When I first began to recognize that I was dealing with Marxism but without the M word I recognized that the US had done a sales job misrepresenting the toxic essence of what Marx really sought. I needed to understand what to look for and turned to both Minogue’s work from what he saw in the UK and Revel’s from France. Through their eyes I learned what the tenets were and consequences whatever a theory or practice called itself.

    What a great scholar and tremendous writer he was. I will go looking for a great inspirational quote as well.

  11. Ok this quote is from p 205 of Alien Powers: The Pure Theory of Ideology. Minogue is criticizing the theory of mind adopted by Marx and Michel Foucault and then the critical theorists.

    Vampiric environmentalism has to be up there in the hall of fame for pithy phrases that nails the essence.

    “The ideological account of the mind thus exhibits a kind of vampiric environmentalism which sucks the substance out of the individual and discovers nothing there except materials to be treated in terms of laws, usually having a sociological form. Will, desire, and individual consciousness are shown to be tumors growing upon the all-sustaining body of society. Whatever has normally been counted as an individual achievement: the writing of books, the thinking up of ideas, the composition of works of art, is discovered to be merely part of the texture of a changing society. The modish way of making this point (which currently often takes a structuralist form) is to deny any element of ‘privilege’ to individuals, or to texts. Authors merely mirror their world, subject to distortions which may be mapped with the help of the ideological revelation. For men are the ‘bearers of pre-existing structural relations,’ and intellectual and mental activities ‘are abstractions from material practices.’ Individuals dissolve into the abstraction to be nominated: sex, class, race, etc.”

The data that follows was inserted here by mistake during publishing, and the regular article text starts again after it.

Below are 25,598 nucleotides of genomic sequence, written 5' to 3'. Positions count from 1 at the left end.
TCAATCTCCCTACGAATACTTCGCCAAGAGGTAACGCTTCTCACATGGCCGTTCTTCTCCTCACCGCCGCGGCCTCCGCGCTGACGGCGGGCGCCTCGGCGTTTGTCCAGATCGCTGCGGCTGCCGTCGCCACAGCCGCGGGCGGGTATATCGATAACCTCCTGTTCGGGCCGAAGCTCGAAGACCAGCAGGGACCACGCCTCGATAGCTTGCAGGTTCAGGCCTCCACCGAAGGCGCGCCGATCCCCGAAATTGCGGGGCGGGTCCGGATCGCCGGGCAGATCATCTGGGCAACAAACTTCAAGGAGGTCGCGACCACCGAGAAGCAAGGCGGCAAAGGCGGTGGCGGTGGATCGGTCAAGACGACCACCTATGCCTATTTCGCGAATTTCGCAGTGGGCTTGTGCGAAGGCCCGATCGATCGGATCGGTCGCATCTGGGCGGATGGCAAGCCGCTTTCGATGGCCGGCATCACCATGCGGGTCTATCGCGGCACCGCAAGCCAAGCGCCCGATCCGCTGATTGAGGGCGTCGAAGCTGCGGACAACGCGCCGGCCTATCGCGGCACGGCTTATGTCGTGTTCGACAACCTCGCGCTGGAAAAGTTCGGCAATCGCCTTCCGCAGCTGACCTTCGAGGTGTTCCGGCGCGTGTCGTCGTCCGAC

Few better understood why the individual and the mind have been under such concentrated attack.

    You should see the margins of my copy of his book. Epiphany after epiphany. Fine prescient writer.

  12. I love that Minogue nailed the idea that “pejorative redescription” was a primary tool used “as a way of persuading relatively simple people to embrace one or more perfectionist adventure.” I would amend that to add supporting politicians for high office when we know very little about them.

    This is from page 302 of The Servile Mind and it is true all over the world now as gifted and honors classes get taken away. And levelling is considered to go hand in hand with real democracy in the future.

    “What are we to say, for example, of that family involvement, those ‘hooks’ of responsibility so many of us feel for our nearest and dearest? The answer is that they are deplorable partialities that may lead some of us to become ‘pushy parents’ seeking to send our children to better schools in order to give them a significant ‘social advantage’ 9as it is called) in life. This is bad because, especially if our children are rather bookish, we have a politico-moral duty to send them to the local school so that they may diffuse their ‘social capital’ over the less accomplished or perhaps merely less fortunate children. Our duty is to be happy volunteers supporting the state’s program of raising standards among the poor and immigrants.”

    2010 publication date. Boy did he nail it.

  13. Tintarella di Luna

    Reading your tribute Julie, and the comments thereafter it is a reminder of how little I know about the work of modern thinkers and scholars of classical liberal theory.

    It also shows the paucity of my own curiosity in these things. It’s not enough to know about the historical struggles to gain liberty and enlightenment however I do wonder given the most cursory allusion I had in my education back in the day whether there is in the school curriculum any time at all devoted to the struggles for liberty of the individual along the 13 years of schooling? I s”ppose that’s not on ejakayshun agenda.